Anyway half an hour and half an inch into the trunk I realized there was no way I was going to bring the tree down before June so I moved onto a slightly smaller one. And then a third one. I went through several more before I finally got one that was small enough that I could yank it out by the roots. Stuck in a can with its base wrapped in a blanket in my room it looked more like a decoration for a doll’s house than the majestic towering tree I’d hoped for. And as I carried my bounty home I felt guilty, thinking I’d needlessly killed half a dozen or so trees in my quest. That at least I didn’t need to worry about. Those trees grew in a pile of limestone between two busy roads. They could survive anything. Even the holidays.
This post is the best kind of Yuletide present, Chris. And nothing had to die in the process.
Your comments are the best kind of gift: something is given but nothing is lost.
I heard the Charlie Brown Christmas theme music playing in my head the whole time I read your post.
That’s hilarious because even though I didn’t mention it I was thinking of A Charlie Brown Christmas while writing this and have a follow-up post about that sad little tree Charlie Brown gets.
I remember on one occasion getting a branch off a native Eucalyptus tree to use as our Christmas tree. Decorated it and everything.
It looked like utter crap 😀
At least it smelled nice. I assume it smelled nice anyway and having a Eucalyptus tree is fitting for an Australian Christmas since down there Santa’s sleigh is pulled by six white kangaroos.
Or so I’ve heard anyway.
Someone tried so hard to make the boomers a thing….we still want the deer though!
You know, it honestly never occurred to me as a child to question what the whole tree murder thing was even about. I just loved coming down the stairs every morning to that wonderful evergreen smell.
I was far more preoccupied with an ornamental “tree” my grandmother had that consisted of a foot tall central cone covered all over with festively wrapped toffees representing foliage. No one was allowed to eat the toffees. Ever. Because then it couldn’t be brought out and dusted off and displayed the next Christmas to torture all the little sugar-happy grandkids anew. I never could wrap my head around why anyone would build a decoration out of candy if it wasn’t intended for eventual eating.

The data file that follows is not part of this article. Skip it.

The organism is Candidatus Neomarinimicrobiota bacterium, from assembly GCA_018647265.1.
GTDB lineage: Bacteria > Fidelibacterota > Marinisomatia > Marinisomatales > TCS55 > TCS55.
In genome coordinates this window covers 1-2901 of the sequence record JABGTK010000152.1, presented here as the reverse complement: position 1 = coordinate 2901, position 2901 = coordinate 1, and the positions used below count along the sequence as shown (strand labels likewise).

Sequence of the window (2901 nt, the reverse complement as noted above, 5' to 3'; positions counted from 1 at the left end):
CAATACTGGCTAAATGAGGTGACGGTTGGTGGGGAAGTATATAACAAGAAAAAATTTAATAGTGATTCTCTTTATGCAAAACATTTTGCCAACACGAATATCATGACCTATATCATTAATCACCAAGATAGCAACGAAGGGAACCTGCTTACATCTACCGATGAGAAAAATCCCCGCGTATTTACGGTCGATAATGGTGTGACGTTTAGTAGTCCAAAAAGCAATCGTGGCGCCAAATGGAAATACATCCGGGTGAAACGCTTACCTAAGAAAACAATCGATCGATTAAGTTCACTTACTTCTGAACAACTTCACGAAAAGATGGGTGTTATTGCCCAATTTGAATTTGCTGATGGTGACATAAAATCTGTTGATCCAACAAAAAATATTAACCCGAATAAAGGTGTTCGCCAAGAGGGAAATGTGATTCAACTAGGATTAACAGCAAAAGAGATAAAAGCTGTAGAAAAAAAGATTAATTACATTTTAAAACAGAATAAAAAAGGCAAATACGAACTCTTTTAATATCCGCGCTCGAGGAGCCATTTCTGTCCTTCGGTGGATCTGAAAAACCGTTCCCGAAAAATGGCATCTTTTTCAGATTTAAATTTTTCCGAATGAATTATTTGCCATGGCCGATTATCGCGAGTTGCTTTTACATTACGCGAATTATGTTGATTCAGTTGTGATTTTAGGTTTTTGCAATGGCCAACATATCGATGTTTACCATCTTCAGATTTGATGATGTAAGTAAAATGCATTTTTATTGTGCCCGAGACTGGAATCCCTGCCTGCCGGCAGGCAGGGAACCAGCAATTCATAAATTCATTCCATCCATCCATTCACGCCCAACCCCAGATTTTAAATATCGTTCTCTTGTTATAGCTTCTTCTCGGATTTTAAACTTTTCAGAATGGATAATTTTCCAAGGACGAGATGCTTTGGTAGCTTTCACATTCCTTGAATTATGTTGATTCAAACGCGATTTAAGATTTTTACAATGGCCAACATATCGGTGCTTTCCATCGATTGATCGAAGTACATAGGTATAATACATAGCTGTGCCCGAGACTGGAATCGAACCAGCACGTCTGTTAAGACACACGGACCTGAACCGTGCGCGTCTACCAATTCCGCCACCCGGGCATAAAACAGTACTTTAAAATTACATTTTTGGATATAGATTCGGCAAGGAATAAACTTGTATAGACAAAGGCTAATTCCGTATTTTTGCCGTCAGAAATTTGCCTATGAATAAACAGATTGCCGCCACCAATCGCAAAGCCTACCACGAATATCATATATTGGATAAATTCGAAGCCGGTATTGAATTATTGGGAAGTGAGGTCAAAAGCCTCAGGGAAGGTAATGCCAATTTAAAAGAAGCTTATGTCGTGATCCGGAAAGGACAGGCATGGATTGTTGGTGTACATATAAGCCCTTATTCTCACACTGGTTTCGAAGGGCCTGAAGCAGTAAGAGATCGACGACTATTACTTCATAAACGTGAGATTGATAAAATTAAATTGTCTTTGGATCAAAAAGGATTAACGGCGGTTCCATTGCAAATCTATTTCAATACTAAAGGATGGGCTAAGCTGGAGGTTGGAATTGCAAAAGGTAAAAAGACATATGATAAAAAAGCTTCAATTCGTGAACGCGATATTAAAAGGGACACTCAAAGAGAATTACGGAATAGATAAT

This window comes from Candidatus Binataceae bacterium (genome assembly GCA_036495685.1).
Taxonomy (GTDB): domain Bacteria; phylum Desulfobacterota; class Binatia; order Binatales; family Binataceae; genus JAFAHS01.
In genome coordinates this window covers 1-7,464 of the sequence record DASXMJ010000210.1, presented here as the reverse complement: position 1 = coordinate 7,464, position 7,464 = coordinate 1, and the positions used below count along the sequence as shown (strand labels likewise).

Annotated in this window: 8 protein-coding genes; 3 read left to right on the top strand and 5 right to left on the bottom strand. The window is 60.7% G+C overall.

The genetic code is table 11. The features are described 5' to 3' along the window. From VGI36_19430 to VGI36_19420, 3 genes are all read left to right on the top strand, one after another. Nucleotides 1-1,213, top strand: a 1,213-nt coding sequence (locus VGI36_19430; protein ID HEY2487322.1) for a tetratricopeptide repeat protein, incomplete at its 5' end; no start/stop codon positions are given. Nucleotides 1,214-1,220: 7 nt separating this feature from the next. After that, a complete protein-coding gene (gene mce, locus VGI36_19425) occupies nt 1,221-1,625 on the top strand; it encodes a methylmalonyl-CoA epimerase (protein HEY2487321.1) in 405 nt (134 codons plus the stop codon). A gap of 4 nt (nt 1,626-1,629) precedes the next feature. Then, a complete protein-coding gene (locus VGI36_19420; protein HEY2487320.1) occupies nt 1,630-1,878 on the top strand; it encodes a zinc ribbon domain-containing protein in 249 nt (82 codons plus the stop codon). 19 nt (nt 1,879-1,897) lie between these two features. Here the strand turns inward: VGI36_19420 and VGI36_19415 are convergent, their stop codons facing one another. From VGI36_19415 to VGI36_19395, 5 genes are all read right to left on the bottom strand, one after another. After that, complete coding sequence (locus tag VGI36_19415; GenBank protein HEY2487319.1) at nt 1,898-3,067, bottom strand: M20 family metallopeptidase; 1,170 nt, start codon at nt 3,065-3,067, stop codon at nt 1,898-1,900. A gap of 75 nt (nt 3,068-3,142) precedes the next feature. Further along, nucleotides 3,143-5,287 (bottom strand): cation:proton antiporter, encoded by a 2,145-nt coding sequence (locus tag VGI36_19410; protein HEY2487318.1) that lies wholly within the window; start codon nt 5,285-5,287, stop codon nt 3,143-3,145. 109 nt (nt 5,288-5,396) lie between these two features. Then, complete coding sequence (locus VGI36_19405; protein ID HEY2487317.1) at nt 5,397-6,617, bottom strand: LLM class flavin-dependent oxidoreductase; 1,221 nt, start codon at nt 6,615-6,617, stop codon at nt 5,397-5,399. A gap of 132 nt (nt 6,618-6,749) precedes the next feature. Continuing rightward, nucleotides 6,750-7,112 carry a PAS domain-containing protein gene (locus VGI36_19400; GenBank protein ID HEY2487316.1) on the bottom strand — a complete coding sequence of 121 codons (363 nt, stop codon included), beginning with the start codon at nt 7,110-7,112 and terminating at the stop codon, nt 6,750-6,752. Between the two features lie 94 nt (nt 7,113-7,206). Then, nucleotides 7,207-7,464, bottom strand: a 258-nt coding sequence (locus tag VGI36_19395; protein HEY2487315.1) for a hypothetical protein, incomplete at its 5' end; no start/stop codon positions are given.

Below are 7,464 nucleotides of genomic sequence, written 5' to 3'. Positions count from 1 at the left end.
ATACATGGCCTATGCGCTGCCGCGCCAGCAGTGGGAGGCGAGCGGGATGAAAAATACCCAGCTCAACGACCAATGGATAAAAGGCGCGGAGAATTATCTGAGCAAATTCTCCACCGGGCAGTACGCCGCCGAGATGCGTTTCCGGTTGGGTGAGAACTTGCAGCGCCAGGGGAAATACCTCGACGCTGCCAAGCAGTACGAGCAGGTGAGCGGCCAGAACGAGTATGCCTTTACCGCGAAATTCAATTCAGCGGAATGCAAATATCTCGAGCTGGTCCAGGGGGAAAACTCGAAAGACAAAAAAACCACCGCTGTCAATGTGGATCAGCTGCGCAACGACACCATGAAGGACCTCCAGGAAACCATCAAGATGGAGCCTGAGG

That reminds me of gingerbread houses that, in my experience, were purely decorative. Some people do eat gingerbread houses, but only after they’ve been sitting out a couple of weeks and have gotten crusty. Okay, I’d still eat a gingerbread house that had been sitting around since early December. They just seemed like a waste of good candy and frosting. At least they weren’t a waste of good gingerbread since everyone I’ve ever known who made a gingerbread house from scratch used graham crackers. I don’t think I’ve ever seen a gingerbread house that was really made from gingerbread.
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My dad planted a tiny live Christmas tree in our back garden one year after Christmas. He planted in under the bathroom window. Many years later, it had grown to be taller than the house and completely blocked light to the bathroom and one bedroom. It had to be chopped down in the end. We were so mad at him for killing the Christmas tree!
Am surprised Rolf Harris songs are still on YouTube – his name is mud in the uk after his crimes against children where disciovered and he went to prison.
That’s a shame your father had to cut down the Christmas tree. I know these things are hard to predict but surely he had some idea that it might thrive and would eventually have to go.
And I’m afraid Rolf Harris songs are still out there. I wish some decent person would re-record his songs. I really do still enjoy his music but I also find it hard to listen to his voice knowing what he did.